In this morning’s Eurasia Group newsletter, Signal, there’s this snippet:
Our life experience shapes what we want, what we hope for, what we fear, and what we think. Our generation has different expectations and assumptions about the world than our parents, and a new era gives our children perspectives that are distinctly different from ours. In a political context, it matters that there’s usually a generational divide between leaders and many of those they govern. I was about 7 years old before I first became (dimly) aware of national and global events.
Like Willis Sparks, I was young when I first became aware of national and global events. This reminded me of something that’s been making the rounds – what’s the first major news story you remember from childhood?
One of the first ‘global’ events I can remember is the Gulf War (the first one). In particular, I remember the Superbowl that happened right near the beginning of the war. It wasn’t so much the Superbowl itself (honestly, I had to double-check that it was the Giants who beat the Bills that year), but the festivities just before kickoff – the national anthem.
That year, Whitney Houston performed slayed (can I say that?) the national anthem.
It’s become relatively standard for there to be an honouring of military service members at sports events and frankly, it might have been a “thing” before the 1991 Superbowl, but watching Whitney Houston sing the anthem with patriotic images of officers in uniform and images of the flag… that was a truly memorable moment.
As it happens, I wasn’t the only one moved by the experience. I had no idea that that particular event inspired both Beyoncé and Lady Gaga!
The performance occurred less than 2 weeks after the start of the war and because of the war, the Superbowl was being broadcast for the first time in countries like Australia and Russia, which means that you could probably count this event as one of those times when a significant number of people on the planet were attending to the same thing.
Returning to Signal:
With that in mind, consider how the following numbers will shape politics in important places.
Russians under 24 won’t remember Russia before Putin, and those under 34 have no memory of the Soviet Union. South Africans younger than 30 won’t have clear memories of apartheid. They know the African National Congress as the party of power, not the party of liberation. Chinese under 35 can’t recall a time when their country was not the world’s rising economic power. Iranians under 45 have no memory of life before the revolution. French, Italians, and Germans younger than 22 have never paid for a meal with francs, lira or Deutsche Marks. Brazilians younger than 39 and Nigerians under 25 have no experience of military rule. Americans under 23 won’t remember the world before 9/11. Those under 34 didn’t experience the Cold War. Those under 53 won’t remember racial segregation. Something to think about when trying to predict what citizens will want from their governments.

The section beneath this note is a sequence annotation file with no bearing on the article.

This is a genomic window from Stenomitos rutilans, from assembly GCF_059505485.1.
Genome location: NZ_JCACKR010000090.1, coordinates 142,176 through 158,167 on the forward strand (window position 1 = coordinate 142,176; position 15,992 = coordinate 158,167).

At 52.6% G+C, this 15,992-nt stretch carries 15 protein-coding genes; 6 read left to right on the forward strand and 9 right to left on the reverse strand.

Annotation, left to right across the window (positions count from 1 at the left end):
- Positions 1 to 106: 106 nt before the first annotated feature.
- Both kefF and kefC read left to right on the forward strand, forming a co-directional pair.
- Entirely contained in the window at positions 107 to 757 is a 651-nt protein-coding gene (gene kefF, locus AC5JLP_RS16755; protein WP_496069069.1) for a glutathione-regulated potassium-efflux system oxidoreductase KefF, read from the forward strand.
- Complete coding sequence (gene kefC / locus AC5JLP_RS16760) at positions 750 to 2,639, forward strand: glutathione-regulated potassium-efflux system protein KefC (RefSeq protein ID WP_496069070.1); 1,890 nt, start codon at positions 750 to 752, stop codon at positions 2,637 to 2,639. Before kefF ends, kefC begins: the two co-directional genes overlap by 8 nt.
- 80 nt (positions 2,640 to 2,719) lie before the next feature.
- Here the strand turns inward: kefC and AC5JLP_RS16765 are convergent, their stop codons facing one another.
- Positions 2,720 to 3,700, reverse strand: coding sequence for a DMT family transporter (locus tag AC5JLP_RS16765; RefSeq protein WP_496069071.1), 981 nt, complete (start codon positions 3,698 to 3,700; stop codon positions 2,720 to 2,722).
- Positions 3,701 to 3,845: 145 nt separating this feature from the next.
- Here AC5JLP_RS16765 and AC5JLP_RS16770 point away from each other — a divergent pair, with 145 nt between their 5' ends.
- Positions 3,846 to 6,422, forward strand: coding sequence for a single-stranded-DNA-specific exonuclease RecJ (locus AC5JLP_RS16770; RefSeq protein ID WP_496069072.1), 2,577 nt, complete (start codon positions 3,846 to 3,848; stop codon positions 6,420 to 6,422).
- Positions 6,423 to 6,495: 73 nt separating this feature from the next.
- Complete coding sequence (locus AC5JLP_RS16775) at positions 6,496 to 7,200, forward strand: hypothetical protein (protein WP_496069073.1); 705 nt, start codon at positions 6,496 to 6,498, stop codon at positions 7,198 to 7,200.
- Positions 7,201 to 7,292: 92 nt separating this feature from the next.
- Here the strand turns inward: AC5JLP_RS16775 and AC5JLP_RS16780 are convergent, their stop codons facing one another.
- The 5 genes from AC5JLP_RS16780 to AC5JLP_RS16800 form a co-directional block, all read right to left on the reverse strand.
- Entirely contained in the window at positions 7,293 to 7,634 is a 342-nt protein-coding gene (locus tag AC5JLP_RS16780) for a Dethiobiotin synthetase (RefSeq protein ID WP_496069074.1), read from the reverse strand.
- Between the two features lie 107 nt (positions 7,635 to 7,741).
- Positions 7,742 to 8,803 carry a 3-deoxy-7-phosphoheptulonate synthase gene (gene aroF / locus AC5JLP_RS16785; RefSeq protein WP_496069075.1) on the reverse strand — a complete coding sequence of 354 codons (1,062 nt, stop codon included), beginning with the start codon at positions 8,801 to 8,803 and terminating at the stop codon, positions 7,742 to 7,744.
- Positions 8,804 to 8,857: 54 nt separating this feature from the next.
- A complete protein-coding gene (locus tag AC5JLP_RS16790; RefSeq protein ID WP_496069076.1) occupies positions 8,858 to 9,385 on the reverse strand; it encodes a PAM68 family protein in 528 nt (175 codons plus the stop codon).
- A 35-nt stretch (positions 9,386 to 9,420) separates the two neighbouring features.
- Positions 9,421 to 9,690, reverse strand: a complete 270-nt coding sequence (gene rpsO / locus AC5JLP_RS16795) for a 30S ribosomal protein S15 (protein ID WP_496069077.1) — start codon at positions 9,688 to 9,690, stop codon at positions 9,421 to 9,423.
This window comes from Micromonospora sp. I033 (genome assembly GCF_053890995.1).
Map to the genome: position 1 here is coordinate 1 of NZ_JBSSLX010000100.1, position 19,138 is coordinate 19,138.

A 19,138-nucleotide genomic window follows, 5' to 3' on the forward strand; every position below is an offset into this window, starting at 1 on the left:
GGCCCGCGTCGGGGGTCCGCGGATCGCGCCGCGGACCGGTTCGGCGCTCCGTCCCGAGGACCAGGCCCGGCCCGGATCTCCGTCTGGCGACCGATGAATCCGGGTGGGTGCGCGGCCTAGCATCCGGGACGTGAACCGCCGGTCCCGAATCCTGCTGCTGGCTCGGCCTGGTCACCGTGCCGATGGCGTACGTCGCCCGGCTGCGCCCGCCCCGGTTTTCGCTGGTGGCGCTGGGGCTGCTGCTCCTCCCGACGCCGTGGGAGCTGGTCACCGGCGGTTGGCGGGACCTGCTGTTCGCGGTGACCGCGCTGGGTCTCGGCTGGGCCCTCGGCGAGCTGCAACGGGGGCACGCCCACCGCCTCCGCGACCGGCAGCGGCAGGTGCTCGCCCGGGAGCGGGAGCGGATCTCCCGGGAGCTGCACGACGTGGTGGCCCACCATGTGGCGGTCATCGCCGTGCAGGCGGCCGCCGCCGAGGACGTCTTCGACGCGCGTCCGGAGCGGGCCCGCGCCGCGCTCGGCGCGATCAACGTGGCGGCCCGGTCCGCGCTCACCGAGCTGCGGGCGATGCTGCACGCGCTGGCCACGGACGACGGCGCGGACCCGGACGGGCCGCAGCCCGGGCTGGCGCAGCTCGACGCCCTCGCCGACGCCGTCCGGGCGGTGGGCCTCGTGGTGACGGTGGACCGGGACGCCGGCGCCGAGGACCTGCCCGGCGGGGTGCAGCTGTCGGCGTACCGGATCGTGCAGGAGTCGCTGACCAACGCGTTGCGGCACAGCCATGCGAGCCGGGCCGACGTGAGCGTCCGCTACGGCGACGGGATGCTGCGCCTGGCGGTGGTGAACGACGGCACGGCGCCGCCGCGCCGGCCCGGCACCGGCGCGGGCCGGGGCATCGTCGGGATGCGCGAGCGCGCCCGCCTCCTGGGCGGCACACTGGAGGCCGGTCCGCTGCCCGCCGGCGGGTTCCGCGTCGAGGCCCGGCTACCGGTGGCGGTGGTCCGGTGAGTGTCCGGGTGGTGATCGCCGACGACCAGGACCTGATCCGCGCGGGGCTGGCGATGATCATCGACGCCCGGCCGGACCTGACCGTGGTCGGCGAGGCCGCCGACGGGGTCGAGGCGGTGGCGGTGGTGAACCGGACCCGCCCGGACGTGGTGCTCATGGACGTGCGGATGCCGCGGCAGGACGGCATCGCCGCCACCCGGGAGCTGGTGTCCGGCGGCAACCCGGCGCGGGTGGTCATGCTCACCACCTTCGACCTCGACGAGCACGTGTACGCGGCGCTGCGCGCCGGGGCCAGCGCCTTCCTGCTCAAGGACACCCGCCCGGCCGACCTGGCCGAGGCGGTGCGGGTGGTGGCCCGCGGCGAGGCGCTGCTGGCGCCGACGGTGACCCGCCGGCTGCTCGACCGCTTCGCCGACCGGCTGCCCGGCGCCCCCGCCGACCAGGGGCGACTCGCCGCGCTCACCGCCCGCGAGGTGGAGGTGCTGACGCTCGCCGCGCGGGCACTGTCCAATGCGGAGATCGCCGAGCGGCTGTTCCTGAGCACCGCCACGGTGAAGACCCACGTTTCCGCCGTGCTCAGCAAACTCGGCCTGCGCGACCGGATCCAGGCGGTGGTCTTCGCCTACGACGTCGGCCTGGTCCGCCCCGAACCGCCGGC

There really is something to the idea of how global events shaping our way of thinking about the world. Not only do Italians, the French, and Germans under the age of 25 only know their currency as “the Euro,” North Americans under 25 have only ever known the Euro to be the standard currency of Europe. Might that mean that in 15-25 years when the twentysomethings are in power in these countries, there could be a push to re-establish their own currency? Maybe… but today’s post is not meant to debate monetary policy.
Consider the idea of institutional memory. In some companies, there’ll be people who have been through a number of organizational changes. For instance, the people who’ve “been there long enough” to remember when “that function was decentralized” and “why we decentralized it.” These people (and this knowledge) is so important, especially if there’s a push to move in a ‘new’ direction that just turns out to be what the company was doing 10 years ago. [Aside: this adds a different flavour of the importance age diversity in work teams.]
Reflecting on how global events can have a cascading effect on generational shifts can make it easier to understand how companies (or countries) can oscillate between extremes.
For some folks, “Mr. Gorbachev — tear down that wall!” is the first thing they remember.
For others, it’s: “Not Guilty!”
As Sparks said above, most people under 25 read about 9/11 in a textbook, rather than watching it panic-stricken on a Tuesday afternoon.
The next time you frame your understanding of why a company, country, or even your work team (!) is returning to a policy that was retreated from many years ago, consider the generation of the leaders in charge and some of the global events that may have shaped their understanding of the world.
NOTE: This was cross-posted.